I have grown weary of the stereotypes and false representation of my generation—a generation that (believe it or not) gives me great hope.
We all need, even crave, a way to make sense of our lives and to bring unity to our daily existence.
"Peace is our Profession" proclaims the billboard at the gate of the Air Force base where I was born in 1966.
I think our ability to trust blindly has been forever hampered.
Permeated by its own brand of consumerism, church-ianity force-feeds me a conditional message, requiring my allegiance to authority and beliefs, and masks it all as "faith."
Sometimes I feel as though I do not have time for God. In some ways, this is the legacy that has been passed on to my generation.
This radical Jesus, this social gospel, this promise of liberation are always and forever in the back of my mind.
On a cold, piney evening last November on the Day of the Dead, residents of the Guatemalan town of Santiago were holding a night-long vigil in the town cemetery.
I grew up in rural Mississippi, a black girl who lived "out in the booneys," fairly isolated from peers outside school.
To be a married couple in our 20s and Christian means exploring options and making choices for our future together. One of these choices is a commitment to intentional community.
Bitter and burnt-out is a wonderful way to gain a new outlook on life.
The majority of Generation X Latinos perceive that our faith sects (both Catholic and Protestant) have little to say about the issues that affect us most: technology-induced future shock, a nati
When I first heard the phrase "Generation X," I thought it was in reference to a new generation of black youth who were moved to thought, dialogue, and action...
MINNEAPOLIS-An early hint of the Christian Right's resurgence in electoral politics came in the Minnesota spring caucuses.
Across the country, the Religious Right has showed its strength in a remarkable series of recent victories.
The real story at the U.N. conference on population and development in Cairo this fall was the unprecedented emphasis on the empowerment of women.
The occupation of Haiti marks a new, hopeful era in U.S. relations with our neighbors in this hemisphere, signaling the birth of the "Clinton Doctrine"...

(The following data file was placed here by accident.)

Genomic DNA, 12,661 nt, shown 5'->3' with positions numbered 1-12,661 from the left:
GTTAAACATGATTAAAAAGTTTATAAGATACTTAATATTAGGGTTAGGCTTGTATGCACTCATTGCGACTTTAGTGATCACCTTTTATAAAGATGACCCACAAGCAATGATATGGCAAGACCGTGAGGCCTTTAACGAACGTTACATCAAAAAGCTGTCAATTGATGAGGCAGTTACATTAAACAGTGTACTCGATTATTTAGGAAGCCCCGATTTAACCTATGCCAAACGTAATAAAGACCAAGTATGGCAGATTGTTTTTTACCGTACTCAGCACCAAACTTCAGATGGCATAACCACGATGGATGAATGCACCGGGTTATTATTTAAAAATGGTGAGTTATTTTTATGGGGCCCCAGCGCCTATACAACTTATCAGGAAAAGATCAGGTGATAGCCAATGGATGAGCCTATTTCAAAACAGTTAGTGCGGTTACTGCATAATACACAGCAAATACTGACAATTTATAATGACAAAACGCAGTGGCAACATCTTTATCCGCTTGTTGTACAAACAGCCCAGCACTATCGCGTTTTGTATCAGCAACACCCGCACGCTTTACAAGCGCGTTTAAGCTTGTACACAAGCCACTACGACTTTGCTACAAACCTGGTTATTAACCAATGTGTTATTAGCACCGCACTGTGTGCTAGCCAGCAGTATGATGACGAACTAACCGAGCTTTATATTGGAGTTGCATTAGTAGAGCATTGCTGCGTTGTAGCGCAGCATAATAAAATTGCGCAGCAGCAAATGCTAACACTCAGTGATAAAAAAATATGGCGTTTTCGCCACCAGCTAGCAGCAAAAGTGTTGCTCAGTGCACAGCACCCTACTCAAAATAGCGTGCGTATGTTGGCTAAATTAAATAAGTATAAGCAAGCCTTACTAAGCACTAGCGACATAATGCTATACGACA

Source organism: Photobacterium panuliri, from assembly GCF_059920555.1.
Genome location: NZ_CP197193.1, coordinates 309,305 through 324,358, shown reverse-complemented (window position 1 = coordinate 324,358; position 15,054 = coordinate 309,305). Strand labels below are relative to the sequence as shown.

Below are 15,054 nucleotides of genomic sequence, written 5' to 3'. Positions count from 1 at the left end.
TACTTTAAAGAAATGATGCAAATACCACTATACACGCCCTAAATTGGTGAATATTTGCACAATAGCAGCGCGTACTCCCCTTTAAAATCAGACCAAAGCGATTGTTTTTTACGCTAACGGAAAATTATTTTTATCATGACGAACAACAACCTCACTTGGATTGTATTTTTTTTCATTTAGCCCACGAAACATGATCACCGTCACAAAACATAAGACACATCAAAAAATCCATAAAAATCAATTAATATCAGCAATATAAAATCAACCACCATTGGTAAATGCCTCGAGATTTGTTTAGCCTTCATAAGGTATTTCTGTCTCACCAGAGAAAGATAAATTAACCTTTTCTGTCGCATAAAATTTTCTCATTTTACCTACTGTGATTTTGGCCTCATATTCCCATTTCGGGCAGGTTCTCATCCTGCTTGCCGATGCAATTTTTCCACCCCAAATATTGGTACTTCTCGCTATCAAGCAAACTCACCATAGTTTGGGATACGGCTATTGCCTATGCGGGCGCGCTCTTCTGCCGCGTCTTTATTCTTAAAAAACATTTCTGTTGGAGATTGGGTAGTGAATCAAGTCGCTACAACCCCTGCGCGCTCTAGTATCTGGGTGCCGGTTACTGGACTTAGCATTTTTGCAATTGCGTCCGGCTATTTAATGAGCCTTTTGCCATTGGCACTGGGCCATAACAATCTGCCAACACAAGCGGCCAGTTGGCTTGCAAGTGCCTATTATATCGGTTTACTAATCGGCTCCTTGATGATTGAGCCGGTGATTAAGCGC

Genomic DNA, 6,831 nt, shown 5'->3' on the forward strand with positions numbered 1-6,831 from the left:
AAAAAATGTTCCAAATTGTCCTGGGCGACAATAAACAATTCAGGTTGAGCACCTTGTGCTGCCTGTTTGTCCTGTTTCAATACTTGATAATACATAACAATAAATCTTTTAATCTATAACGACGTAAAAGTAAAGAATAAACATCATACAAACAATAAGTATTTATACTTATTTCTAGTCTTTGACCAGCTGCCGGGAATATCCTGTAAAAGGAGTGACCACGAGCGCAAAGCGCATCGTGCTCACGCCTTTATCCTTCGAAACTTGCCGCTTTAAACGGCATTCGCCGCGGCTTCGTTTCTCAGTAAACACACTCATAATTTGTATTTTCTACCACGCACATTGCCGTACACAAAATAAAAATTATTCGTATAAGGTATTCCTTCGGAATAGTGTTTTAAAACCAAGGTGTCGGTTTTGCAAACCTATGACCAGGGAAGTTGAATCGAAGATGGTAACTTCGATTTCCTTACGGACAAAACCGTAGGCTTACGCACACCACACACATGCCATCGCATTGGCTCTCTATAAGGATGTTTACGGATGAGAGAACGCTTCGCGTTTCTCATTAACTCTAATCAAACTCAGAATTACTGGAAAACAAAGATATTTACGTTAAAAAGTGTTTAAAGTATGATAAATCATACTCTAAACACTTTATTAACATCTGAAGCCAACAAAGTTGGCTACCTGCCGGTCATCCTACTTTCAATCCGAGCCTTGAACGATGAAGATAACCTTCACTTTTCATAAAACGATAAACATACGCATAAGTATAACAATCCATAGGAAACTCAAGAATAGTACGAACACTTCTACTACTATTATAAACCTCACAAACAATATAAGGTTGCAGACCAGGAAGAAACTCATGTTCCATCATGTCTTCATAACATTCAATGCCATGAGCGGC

Our faith has to be alive and light fires within our confused and fragile hearts or it is as meaningless as yesterday’s E-mail.
What if, in front of the whole world, the U.S. pledged unequivocal U.S. support for the restoration of democracy in Haiti?
It started with the kind of silence that makes a parent sit bolt upright in his bed; an unnatural awakening, a feeling of something wrong.
"And so the disciples returned to their own homes..." John 20:10
THE "CLOSE TO HOME" column, August 1994, by Marybeth Shea, touched a chord in an old memory of mine.
ALAN THEIN DURNING’S article, "Consumption" (August 1994) touches on one of the great challenges facing our society, and each of us individually.
An ad hoc group of Sojourners staffers in their 20s spent many long afternoon meetings brainstorming, arguing, shuffling through essays, and wrangling toward consensus to produce our cover feature...
THANK YOU SO much for the fantastic commentary on East Timor by Aaron Gallegos ("A Light on East Timor," September-October 1994).
THE AUGUST 1994 commentary by Jim Rice, "Too Many People?" accuses the Roman Catholic Church of opposing all forms of family planning. Nothing could be further from the truth.
I TOO SEE THE South African experience of the last months as cause for great celebration and hope.
I WRITE TO OFFER comfort and encouragement to Jonathan R. Anderson, whose thoughts in the "Close to Home" column struck a deep and resonant chord with my own experience.
I’M VERY EXCITED about the two superb cover articles in your July 1994 issue by Rosemary Radford Ruether ("Why I Stay in the Church") and Richard Rohr, O.F.M. ("Holy Fools")!
WE ALL SHOULD be grateful for the August 1994 issue ("Too Many People?") ad-dressing the problems of overpopulation, overconsumption, and overuse of the planet.
For many religious peace and justice organizations, the invited invasion of Haiti has posed a dilemma: a clash between the commitment to nonviolence and the hunger for justice.